It's not as obvious to me that Farrow's sexuality needed to be mentioned in the Times profile, though again there's a dog-whistle issue: "When he wasn’t busy navigating world events, [Farrow] was adding some panache to the Washington social scene, often appearing at political fetes with Jon Lovett, a former Obama speechwriter”; and "he is guarded about his private life, suggesting a persona more carefully calibrated than he lets on." OK, maybe that's a little louder than a dog-whistle. It’s possible that the piece’s author, Michael Schulman, who often writes about gay celebrities, couldn't get anyone to verify Farrow's sexuality on the record.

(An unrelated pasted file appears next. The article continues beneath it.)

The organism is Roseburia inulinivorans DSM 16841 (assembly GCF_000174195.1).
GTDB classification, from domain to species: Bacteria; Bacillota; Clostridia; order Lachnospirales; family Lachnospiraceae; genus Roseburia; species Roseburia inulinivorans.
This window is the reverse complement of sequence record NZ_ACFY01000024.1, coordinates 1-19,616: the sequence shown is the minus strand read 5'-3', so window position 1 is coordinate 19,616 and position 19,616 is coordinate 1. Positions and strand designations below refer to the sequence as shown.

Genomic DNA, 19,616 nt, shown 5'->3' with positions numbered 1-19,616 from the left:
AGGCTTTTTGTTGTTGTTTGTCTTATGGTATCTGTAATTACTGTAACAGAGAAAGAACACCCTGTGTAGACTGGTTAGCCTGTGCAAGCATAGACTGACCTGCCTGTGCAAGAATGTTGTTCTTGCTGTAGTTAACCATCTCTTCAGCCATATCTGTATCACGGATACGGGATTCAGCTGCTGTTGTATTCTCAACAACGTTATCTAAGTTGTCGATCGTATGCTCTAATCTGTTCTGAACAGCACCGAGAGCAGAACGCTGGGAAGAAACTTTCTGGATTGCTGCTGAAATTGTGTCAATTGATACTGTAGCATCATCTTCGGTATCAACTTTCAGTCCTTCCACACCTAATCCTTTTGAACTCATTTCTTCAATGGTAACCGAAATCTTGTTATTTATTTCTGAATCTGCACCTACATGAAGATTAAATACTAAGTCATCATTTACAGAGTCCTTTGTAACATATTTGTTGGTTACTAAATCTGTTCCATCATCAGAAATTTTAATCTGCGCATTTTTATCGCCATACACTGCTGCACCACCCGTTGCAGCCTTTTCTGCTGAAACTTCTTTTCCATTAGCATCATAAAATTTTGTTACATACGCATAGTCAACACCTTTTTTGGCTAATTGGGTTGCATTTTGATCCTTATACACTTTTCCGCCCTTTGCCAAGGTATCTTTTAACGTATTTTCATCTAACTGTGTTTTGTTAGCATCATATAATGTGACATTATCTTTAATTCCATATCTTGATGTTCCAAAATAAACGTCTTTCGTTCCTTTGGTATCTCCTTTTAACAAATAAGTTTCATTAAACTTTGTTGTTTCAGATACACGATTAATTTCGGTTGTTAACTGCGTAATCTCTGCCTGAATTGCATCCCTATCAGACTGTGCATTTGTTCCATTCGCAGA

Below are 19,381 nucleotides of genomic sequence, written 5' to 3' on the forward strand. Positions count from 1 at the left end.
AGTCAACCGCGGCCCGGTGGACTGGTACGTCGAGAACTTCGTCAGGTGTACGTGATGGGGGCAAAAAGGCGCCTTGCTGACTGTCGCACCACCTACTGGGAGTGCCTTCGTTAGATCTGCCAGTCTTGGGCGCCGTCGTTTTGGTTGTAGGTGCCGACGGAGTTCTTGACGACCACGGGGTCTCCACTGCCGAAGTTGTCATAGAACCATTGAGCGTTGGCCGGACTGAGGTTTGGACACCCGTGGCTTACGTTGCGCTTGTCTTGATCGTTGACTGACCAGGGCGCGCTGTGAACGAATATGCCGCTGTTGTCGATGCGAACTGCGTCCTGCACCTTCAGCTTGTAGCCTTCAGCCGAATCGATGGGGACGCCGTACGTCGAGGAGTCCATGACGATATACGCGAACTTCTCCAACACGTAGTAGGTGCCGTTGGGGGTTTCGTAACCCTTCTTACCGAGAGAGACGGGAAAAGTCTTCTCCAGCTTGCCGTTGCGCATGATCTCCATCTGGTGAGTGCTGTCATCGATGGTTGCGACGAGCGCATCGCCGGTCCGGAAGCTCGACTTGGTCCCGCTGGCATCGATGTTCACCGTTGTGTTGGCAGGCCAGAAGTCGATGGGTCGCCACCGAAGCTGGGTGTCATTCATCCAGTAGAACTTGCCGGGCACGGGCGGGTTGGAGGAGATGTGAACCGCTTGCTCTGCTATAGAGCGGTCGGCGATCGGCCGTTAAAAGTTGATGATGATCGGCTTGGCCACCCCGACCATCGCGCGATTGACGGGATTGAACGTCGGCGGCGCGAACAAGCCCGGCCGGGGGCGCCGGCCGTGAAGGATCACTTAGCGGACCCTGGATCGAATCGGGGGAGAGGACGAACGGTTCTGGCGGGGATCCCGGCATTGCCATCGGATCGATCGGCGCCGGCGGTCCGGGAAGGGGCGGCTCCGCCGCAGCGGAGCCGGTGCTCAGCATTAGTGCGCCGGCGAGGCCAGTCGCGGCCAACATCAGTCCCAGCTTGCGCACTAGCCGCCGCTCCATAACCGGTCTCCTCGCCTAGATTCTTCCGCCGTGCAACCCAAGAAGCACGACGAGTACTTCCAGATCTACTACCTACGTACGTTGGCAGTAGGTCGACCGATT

As a gay man, I find Farrow's sexuality highly relevant—he's literally the gay Mia Farrow! It’s only by accepting a homophobic logic that we can perform the mental acrobatics required to decide sexuality should be off the table. It’s just as interesting as any other detail, and no more embarrassing. As a New York court ruled last year, outing is a banality—identifying someone as a homosexual never qualifies as defamation, even if it isn’t true.I also find Farrow's sexuality relevant. And I support "outing," although I prefer the term Michelangelo Signorile used at the time: "equalization." To me the point is to equalize the treatment of celebrities' homosexuality with their heterosexuality by the media. The notion that homosexuality is some horribly shameful secret while tabloids will reveal every other piece of information about a person is just simply wrong in my opinion. One can argue that nobody's private sexual behavior should be discussed in tabloids, but if you're going to talk about it when straight people do it, I insist you give LGBT people the same treatment.